Why I Left Goldman Sachs - a review

Finally, dear readers, I can bring you my thoughts on Greg Smith's Why I Left Goldman Sachs (currently number 1 bestseller on Amazon in Finance.) Having followed the Greg Smith saga since his NYT op-ed, and having read a wide range of other Wall Street and City books from the sublime Liar's Poker to the ridiculous Cityboy - Beer and Loathing in the Square Mile, I will endeavour to tell you how Greg's book stacks up against the competition, whether it's worth a read and how it may be seen in the context of Goldman Sachs, the 2008 financial crisis and today's battle against the 1%.


The book plots the path of Jewish South African table-tennis star Greg Smith, joining Goldman Sachs as an intern in June 2000 then being accepted as a graduate into equity sales. It is mostly told in the first person.

Comparisons with "Liar's Poker" are inevitable, and indeed apposite. Both Michael Lewis and Greg Smith entered their banks as fresh graduates, survived their gruelling graduate induction and steadily rose in the ranks of sales - Lewis in bonds, Smith in equities - to relative fame and fortune within the company. I would say that Smith has the edge in timeline; Lewis's book ends with Salomon Brothers undergoing upheaval and a hostile takeover battle even as he collects a large end-of-year bonus and decides to leave, whereas Smith takes us through the tumnult of 9/11, across the 2006 surge and through the 2008 financial crisis, then leaves in 2011 as the firm is still thriving but his doubts about the direction of the firm make him unable to continue in his role.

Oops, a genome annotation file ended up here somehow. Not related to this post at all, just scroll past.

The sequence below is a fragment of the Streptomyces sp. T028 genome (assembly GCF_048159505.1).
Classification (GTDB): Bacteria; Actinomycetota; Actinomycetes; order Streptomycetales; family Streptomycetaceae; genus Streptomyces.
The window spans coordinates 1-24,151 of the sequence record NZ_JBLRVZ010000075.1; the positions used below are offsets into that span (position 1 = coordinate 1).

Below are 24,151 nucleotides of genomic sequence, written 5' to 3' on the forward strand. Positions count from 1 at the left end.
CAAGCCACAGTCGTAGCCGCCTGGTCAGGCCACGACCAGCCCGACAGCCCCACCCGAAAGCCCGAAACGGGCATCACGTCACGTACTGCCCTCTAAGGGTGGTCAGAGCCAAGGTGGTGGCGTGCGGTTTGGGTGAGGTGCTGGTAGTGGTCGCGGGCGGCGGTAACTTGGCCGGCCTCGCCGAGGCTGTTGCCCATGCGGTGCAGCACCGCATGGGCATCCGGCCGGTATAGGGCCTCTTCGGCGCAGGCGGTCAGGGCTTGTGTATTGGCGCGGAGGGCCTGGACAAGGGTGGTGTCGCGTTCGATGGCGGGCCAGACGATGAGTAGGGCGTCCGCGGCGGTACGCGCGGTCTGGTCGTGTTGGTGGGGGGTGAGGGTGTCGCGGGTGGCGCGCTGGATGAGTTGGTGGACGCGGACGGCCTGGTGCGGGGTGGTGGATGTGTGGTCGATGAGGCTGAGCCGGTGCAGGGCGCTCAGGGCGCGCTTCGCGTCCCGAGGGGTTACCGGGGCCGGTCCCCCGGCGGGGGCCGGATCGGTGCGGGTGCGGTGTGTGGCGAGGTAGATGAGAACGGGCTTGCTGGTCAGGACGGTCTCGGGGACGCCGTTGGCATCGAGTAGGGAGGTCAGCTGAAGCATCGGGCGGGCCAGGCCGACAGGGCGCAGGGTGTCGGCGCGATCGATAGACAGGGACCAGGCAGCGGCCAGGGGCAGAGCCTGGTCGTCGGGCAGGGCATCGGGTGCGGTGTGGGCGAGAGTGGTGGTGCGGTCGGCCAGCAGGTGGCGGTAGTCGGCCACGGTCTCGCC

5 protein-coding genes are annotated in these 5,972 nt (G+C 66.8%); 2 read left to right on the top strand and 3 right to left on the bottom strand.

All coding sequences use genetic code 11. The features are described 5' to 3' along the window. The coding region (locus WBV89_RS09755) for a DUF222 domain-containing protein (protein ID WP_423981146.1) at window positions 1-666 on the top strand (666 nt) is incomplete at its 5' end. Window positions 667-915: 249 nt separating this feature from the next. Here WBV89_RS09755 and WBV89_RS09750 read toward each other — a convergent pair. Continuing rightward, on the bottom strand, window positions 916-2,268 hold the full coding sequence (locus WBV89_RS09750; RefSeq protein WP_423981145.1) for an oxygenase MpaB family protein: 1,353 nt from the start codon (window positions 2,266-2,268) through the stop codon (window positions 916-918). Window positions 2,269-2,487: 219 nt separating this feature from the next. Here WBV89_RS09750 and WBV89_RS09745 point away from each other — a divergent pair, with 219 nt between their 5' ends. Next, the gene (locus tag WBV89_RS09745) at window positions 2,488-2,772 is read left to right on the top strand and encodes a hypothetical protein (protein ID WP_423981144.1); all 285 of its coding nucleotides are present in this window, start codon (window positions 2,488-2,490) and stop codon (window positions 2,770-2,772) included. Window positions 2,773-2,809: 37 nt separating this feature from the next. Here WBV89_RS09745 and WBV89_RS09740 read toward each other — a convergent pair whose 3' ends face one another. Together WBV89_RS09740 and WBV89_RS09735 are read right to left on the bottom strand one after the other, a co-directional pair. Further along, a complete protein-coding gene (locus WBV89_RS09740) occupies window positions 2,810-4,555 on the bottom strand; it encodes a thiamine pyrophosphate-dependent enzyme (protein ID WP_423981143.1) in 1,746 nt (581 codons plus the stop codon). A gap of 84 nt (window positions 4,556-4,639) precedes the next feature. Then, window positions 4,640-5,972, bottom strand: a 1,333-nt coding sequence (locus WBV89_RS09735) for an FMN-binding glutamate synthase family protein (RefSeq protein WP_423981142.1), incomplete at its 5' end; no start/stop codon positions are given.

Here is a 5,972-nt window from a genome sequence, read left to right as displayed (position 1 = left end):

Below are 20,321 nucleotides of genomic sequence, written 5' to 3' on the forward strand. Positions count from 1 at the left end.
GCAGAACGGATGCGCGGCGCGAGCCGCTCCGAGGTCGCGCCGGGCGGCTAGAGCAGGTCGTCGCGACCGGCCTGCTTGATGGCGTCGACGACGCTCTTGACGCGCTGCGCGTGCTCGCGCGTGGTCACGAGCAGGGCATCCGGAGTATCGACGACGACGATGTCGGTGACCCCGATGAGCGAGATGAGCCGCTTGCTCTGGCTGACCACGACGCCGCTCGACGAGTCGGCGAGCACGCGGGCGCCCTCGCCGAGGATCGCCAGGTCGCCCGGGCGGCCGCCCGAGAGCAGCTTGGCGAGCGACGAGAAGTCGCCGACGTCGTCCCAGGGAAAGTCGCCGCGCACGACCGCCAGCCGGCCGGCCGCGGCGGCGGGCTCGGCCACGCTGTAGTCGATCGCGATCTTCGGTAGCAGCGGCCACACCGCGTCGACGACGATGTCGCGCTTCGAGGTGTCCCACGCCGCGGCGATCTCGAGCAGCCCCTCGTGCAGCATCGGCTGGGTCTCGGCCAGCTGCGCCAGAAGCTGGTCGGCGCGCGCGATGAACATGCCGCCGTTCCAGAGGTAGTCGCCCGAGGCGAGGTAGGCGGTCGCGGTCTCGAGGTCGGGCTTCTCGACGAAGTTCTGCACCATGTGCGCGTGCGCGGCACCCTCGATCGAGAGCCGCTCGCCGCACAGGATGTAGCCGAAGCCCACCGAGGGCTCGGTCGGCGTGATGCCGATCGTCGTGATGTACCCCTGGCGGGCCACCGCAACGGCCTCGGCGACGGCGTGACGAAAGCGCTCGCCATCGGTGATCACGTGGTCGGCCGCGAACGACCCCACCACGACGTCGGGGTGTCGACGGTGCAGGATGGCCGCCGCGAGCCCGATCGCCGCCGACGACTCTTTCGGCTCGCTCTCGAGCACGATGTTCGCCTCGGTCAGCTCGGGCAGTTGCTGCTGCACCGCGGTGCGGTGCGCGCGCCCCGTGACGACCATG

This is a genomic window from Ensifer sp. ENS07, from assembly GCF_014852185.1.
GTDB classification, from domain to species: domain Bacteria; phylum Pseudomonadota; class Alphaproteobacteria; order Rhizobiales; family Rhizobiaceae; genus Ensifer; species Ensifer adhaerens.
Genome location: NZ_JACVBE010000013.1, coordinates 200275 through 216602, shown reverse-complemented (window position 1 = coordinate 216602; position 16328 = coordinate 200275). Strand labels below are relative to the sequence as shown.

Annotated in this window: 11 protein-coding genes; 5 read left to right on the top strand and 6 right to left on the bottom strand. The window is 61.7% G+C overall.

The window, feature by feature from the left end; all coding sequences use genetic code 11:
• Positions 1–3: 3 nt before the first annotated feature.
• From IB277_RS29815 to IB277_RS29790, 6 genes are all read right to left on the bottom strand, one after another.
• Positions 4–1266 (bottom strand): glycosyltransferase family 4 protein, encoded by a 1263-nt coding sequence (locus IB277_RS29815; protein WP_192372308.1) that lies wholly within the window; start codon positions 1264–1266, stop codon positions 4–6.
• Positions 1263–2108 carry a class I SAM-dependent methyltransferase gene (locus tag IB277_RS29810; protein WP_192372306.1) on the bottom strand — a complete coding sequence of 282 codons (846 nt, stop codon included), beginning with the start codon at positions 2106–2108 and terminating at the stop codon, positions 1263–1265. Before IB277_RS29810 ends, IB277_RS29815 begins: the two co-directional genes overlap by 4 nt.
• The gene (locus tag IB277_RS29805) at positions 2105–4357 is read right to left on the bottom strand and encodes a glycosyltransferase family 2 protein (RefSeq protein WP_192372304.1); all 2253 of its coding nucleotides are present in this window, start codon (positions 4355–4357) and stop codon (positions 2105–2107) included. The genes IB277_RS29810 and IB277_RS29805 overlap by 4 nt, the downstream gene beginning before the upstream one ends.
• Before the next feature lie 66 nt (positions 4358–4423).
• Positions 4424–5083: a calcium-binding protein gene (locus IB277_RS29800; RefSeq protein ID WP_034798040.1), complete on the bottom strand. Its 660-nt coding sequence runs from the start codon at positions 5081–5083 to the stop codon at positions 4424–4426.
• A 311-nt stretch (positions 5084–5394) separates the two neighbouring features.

Lewis spends about half the book on charting the fortunes of and anecdotes about the mortgage department of Salomon; Smith spends very little of his time talking about matters other than him and the fortunes of those around and immediately above him, which may be less engaging than the characters described by Lewis (Lewie Ranieri, Mike Mortara, the Human Piranha, John Gutfreund) but makes one more willing to trust Smith's recounting.

Should Goldman Sachs be worried?

If I were Goldman PR, and had access to a draft of this book, I would be mostly positive about it. After all, although towards the end it is critical of Goldman Sachs' current direction (and of the culture in the London office in particular), Smith is very positive about the way the firm trained him, taught him to be a culture carrier, demonstrated concern for clients even at trading partner level -- see the anecdotes about Michael Daffey -- and how ex-Goldmanites like Hank Paulson more or less saved the American financial system in 2008.

Where Smith does nail Goldman to the wall is in its changing culture and reaction to the aftermath of the 2008 crisis, when he sees the long-term concern for clients' welfare thrown out of the window in pursuit of fees. He is particularly critical of the fetish for selling structured products to clients with a lot of money but relatively little sophistication, such as firefighter and police pension fund managers; the more opaque the product, the higher the fees and margin for Goldman, and the greater the likelihood that the customer will get screwed down the line.

Smith identifies four main categories of Goldman clients, mirroring the tale in the Haggadah about the Four Sons:

  1. The Wise Client: sophisticated investors with a lot of money and experience in dealing with Wall Street, such as many hedge funds. These guys get good rates out of Goldman.